Shortly after my no-fun marriage separation, my ex dropped some of my property at a friends house. The ex told my friend of my plans to do a PhD, adding his opinion that I’d never finish it.
Some years and one PhD later, I was reminded yesterday of this type of undermining. An acquaintance asked me about the progress of my book – The 21-Day Myth: A Step by Step Guide to Rapid Habit Change – Including Procrastination.
This acquaintance, unlike my ex, is a Really Nice Guy. He’s also aware of the many deadlines trashed in the writing of my book.
When I said my book should be out before March, he laughed, saying he didn’t have any faith in that.
I replied that his lack of faith wasn’t my problem.
This person has very different motivations from my ex-husband, but the underlying message is the same. Fortunately I don’t rely on either of these people for support. I’m more careful these days about oxygen choices.
‘Having faith’ or not, reminds me of a strategy I used over my eight years volunteering as a Lifeline telephone counselor. Eight years is a long time and I was senior to most of my peers. You needed robust coping strategies to manage intense and extreme Lifeline calls.
One of my most powerful strategies was having faith in the caller’s ability to change. Even the angriest, most vilely-abusive caller. Even the self-harming caller who’d been calling Lifeline for years. Even the ‘worried well’. Everyone. Even my ex.
Even if the probability of change was close to zero, it was never zero.
I’m not asking you to believe this. It’s my belief, and it’s a useful one. That, and other strategies, helped sustain me at Lifeline when many other counselors couldn’t cope.
Also, do you think we can’t tell when we are talking to someone who doesn’t have faith in us – even if they don’t explicitly say it?
Of course we can tell. And think about how we respond to people who don’t have faith in us. And how we respond to those who do.
Belief in people’s ability to change, is one of the key predictors of change.
That, along with unconditional regard for the client, are cornerstones of Carl Roger’s client or person centered therapy – the counseling modality I trained in as a Lifeline counselor. Over my years on the Lifeline phones (which BTW I LOVED) I was stunned again and again with the therapeutic power of that simple-seeming approach.
Anyway, in case you hadn’t guessed from the email subject line, I have faith in you. And, at the very least, I know you are doing the best you possibly can with the tools you currently have.
The 21 Day Myth – A Step by Step Guide To Rapid Habit Change …
So where IS my book up to?
I’m annoyed I wasted some oxygen explaining to the Really Nice Guy where my book was up to. Next time someone asks I’ll just repeat what I just read in the amazing graphic storybook about stories; Out on the Wire by Jessica Abel: and that is, “It turns out, I needed to read my book in order to write it.”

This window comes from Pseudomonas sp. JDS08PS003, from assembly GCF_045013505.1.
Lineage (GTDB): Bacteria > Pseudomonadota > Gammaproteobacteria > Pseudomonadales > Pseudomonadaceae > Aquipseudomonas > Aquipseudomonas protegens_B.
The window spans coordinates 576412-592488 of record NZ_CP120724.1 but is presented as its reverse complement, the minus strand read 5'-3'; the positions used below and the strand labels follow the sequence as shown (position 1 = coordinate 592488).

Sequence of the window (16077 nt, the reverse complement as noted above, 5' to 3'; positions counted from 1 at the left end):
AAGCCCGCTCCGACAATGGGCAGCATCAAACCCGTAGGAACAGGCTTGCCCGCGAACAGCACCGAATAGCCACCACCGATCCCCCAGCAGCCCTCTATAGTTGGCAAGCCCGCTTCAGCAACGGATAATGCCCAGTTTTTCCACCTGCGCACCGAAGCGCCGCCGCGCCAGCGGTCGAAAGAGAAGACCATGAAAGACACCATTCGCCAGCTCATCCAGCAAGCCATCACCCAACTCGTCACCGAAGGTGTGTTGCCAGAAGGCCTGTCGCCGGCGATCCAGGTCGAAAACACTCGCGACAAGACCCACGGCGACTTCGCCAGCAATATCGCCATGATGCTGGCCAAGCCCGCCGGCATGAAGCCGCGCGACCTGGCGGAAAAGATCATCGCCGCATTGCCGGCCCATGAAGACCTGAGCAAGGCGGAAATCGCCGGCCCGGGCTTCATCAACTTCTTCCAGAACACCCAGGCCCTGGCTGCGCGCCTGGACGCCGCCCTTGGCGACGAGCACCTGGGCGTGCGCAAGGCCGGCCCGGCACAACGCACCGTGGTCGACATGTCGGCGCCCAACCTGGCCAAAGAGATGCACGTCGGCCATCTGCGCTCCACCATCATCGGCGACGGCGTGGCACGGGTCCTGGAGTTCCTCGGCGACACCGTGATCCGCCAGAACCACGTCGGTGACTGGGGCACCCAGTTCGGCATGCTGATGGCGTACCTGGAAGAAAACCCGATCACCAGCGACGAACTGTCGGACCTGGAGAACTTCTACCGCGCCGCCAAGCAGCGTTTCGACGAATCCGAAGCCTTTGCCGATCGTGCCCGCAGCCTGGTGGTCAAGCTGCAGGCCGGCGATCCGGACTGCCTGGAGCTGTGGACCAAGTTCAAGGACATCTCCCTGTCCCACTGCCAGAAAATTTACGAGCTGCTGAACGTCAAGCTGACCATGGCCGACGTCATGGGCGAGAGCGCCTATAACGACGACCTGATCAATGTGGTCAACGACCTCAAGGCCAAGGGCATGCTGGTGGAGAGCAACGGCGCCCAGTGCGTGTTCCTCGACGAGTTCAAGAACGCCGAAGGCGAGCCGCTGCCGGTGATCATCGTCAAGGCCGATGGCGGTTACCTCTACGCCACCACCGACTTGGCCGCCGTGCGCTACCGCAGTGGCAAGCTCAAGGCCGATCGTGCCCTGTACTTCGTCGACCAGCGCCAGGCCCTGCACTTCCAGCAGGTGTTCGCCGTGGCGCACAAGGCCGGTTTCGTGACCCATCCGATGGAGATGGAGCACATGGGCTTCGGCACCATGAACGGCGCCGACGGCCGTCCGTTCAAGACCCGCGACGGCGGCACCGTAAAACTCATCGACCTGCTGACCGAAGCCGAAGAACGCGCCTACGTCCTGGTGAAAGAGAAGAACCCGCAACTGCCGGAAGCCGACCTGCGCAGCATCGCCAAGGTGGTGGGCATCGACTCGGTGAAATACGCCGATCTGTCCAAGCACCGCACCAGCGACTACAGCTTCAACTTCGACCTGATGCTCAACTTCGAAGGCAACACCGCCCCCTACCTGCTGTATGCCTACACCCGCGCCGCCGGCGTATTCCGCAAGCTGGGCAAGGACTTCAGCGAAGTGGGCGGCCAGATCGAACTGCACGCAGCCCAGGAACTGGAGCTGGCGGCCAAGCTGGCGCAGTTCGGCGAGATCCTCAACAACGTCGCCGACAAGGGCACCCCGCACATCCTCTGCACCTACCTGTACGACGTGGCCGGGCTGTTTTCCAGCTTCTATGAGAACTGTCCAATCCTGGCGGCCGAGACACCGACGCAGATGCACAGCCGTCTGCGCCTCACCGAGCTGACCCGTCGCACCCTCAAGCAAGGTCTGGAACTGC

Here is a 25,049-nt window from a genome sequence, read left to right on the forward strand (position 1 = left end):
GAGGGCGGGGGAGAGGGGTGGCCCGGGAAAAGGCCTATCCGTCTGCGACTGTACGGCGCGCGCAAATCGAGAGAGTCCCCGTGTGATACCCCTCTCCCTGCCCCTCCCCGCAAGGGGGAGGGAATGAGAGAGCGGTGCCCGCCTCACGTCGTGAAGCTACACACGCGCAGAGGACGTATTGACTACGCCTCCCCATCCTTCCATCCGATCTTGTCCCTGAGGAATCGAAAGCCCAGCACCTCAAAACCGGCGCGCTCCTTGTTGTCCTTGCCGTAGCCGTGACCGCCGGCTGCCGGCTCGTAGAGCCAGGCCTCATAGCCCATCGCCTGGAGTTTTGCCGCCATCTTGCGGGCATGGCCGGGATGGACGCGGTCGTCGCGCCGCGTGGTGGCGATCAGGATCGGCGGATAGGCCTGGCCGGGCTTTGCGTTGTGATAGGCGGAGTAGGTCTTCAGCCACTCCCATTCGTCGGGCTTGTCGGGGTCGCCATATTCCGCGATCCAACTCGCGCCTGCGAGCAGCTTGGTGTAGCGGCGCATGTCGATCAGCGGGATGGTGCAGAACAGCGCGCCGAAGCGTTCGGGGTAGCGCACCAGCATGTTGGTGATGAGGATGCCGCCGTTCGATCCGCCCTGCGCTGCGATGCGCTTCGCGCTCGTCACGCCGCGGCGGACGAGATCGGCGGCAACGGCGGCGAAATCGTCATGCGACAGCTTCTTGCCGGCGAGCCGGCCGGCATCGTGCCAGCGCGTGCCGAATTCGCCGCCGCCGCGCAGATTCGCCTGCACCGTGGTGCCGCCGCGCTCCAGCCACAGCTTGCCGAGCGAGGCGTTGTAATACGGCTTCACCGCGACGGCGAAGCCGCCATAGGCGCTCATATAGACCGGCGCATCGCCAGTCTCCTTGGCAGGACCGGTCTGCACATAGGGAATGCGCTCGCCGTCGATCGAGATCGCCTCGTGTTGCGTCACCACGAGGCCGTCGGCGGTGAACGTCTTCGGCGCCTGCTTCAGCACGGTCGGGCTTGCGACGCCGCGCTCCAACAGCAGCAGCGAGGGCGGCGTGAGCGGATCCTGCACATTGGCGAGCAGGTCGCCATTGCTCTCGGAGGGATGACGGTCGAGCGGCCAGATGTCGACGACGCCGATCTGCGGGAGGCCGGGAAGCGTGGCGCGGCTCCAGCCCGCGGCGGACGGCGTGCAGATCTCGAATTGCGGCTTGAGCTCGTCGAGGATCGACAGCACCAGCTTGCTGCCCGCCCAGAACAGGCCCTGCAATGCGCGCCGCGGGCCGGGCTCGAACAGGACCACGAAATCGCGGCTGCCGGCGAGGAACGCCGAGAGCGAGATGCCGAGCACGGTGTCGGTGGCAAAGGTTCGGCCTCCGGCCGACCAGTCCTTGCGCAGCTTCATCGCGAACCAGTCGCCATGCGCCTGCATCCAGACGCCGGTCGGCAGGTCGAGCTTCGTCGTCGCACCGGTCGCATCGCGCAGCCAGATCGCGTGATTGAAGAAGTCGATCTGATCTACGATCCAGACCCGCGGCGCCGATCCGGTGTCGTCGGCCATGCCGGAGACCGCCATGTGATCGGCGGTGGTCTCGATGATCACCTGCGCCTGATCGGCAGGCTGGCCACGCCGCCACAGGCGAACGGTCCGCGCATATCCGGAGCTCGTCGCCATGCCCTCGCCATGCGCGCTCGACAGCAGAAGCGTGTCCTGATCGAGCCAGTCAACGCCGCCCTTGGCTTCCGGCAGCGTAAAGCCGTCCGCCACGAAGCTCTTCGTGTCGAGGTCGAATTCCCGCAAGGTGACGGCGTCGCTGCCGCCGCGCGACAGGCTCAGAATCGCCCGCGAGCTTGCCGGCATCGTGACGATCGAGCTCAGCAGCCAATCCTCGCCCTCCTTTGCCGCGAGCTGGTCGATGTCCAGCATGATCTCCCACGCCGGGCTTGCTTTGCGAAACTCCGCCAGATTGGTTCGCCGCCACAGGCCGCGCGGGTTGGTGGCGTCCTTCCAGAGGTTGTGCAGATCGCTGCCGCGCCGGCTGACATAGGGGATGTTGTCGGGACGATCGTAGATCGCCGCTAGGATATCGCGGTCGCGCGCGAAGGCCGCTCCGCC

(However, I have had queries from people who have already been helped by my work, asking when the book will be out. That is quite a different thing – I find those messages, expressing faith in my work, supportive and encouraging. On a good day those messages are heart warming. On a bad day, they start me writing again.)
Can you ever forgive me?
I’m currently raving about the film starring Melissa McCarthy; Can You Ever Forgive Me? In a word; this true story is charming. In more words; it’s clever, bitchy, hilarious, delightful, understated, sad and very very human (but, to be clear, the film is far funnier than sad).
There may, or may not be, some similarities between me and Melissa McCarthy’s character, writer Lee Israel. And, if there are, that’s partly because her struggles are all too common human struggles. After my Lifeline years I can tell you most of our struggles are the same. They only vary in the details. However, in the interests of clarity, I do NOT have cat poo under my bed.
Here’s a link to the trailer for Can You Ever Forgive Me?
Take good care of you – you are the only one of you we have.
Til’ next time 🙂
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Like more reading?
Struggling with habit change? You may enjoy Why is changing habits so hard? (Hint: it’s not your fault!) – it’s actually an excerpt from my book on rapid habit change. It’s hard to develop effective solutions when we don’t understand the cause of the problem.
What the sex therapist told me en route to the burlesque show– this article describes how I dealt with a Lifeline plague – sex callers. Plus, as per the title, a sex therapist told me the ONLY reason couples ever come to sex therapy.
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“What would you do even if you knew that you might very well fail?”
– Mega-million best selling author Elizabeth Gilbert with a twist on a classic self-sabotage-revealing question: Big Magic, p. 259
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